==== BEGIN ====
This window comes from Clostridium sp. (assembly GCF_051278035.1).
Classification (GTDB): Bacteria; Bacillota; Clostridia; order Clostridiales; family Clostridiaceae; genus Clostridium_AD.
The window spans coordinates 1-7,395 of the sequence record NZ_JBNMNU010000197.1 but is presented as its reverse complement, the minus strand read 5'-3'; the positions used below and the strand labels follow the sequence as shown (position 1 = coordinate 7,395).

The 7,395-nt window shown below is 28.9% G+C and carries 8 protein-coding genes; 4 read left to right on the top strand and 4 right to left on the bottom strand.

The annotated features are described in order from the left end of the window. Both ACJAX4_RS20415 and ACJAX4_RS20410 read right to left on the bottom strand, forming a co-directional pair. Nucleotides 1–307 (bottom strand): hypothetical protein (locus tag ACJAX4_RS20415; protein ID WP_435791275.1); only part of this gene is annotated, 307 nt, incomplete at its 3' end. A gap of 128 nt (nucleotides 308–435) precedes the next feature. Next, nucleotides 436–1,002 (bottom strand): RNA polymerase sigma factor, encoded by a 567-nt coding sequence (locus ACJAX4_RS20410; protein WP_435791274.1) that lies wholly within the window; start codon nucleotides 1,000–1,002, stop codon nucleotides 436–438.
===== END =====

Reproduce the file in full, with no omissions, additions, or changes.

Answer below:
This window comes from Clostridium sp. (assembly GCF_051278035.1).
Classification (GTDB): Bacteria; Bacillota; Clostridia; order Clostridiales; family Clostridiaceae; genus Clostridium_AD.
The window spans coordinates 1-7,395 of the sequence record NZ_JBNMNU010000197.1 but is presented as its reverse complement, the minus strand read 5'-3'; the positions used below and the strand labels follow the sequence as shown (position 1 = coordinate 7,395).

The 7,395-nt window shown below is 28.9% G+C and carries 8 protein-coding genes; 4 read left to right on the top strand and 4 right to left on the bottom strand.

The annotated features are described in order from the left end of the window. Both ACJAX4_RS20415 and ACJAX4_RS20410 read right to left on the bottom strand, forming a co-directional pair. Nucleotides 1–307 (bottom strand): hypothetical protein (locus tag ACJAX4_RS20415; protein ID WP_435791275.1); only part of this gene is annotated, 307 nt, incomplete at its 3' end. A gap of 128 nt (nucleotides 308–435) precedes the next feature. Next, nucleotides 436–1,002 (bottom strand): RNA polymerase sigma factor, encoded by a 567-nt coding sequence (locus ACJAX4_RS20410; protein WP_435791274.1) that lies wholly within the window; start codon nucleotides 1,000–1,002, stop codon nucleotides 436–438.